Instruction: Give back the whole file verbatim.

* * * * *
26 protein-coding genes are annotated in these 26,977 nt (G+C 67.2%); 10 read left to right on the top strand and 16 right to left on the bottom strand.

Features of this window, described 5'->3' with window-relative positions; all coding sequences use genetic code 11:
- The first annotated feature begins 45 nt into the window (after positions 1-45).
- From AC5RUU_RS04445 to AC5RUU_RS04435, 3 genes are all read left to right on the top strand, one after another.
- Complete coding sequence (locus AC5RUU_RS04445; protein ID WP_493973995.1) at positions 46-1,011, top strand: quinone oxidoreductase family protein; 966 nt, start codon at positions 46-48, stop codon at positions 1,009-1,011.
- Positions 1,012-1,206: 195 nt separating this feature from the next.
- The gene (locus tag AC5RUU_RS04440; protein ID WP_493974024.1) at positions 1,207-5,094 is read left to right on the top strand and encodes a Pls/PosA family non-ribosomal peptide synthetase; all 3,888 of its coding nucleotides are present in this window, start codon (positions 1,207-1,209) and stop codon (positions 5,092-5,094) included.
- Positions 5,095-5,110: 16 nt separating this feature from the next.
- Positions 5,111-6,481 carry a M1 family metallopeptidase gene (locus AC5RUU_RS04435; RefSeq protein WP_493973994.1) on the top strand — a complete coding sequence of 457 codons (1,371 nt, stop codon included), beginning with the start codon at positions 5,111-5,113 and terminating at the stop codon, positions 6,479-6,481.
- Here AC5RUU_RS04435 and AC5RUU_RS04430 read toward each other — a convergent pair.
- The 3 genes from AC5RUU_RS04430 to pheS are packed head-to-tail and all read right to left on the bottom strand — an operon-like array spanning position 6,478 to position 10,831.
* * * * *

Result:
26 protein-coding genes are annotated in these 26,977 nt (G+C 67.2%); 10 read left to right on the top strand and 16 right to left on the bottom strand.

Features of this window, described 5'->3' with window-relative positions; all coding sequences use genetic code 11:
- The first annotated feature begins 45 nt into the window (after positions 1-45).
- From AC5RUU_RS04445 to AC5RUU_RS04435, 3 genes are all read left to right on the top strand, one after another.
- Complete coding sequence (locus AC5RUU_RS04445; protein ID WP_493973995.1) at positions 46-1,011, top strand: quinone oxidoreductase family protein; 966 nt, start codon at positions 46-48, stop codon at positions 1,009-1,011.
- Positions 1,012-1,206: 195 nt separating this feature from the next.
- The gene (locus tag AC5RUU_RS04440; protein ID WP_493974024.1) at positions 1,207-5,094 is read left to right on the top strand and encodes a Pls/PosA family non-ribosomal peptide synthetase; all 3,888 of its coding nucleotides are present in this window, start codon (positions 1,207-1,209) and stop codon (positions 5,092-5,094) included.
- Positions 5,095-5,110: 16 nt separating this feature from the next.
- Positions 5,111-6,481 carry a M1 family metallopeptidase gene (locus AC5RUU_RS04435; RefSeq protein WP_493973994.1) on the top strand — a complete coding sequence of 457 codons (1,371 nt, stop codon included), beginning with the start codon at positions 5,111-5,113 and terminating at the stop codon, positions 6,479-6,481.
- Here AC5RUU_RS04435 and AC5RUU_RS04430 read toward each other — a convergent pair.
- The 3 genes from AC5RUU_RS04430 to pheS are packed head-to-tail and all read right to left on the bottom strand — an operon-like array spanning position 6,478 to position 10,831.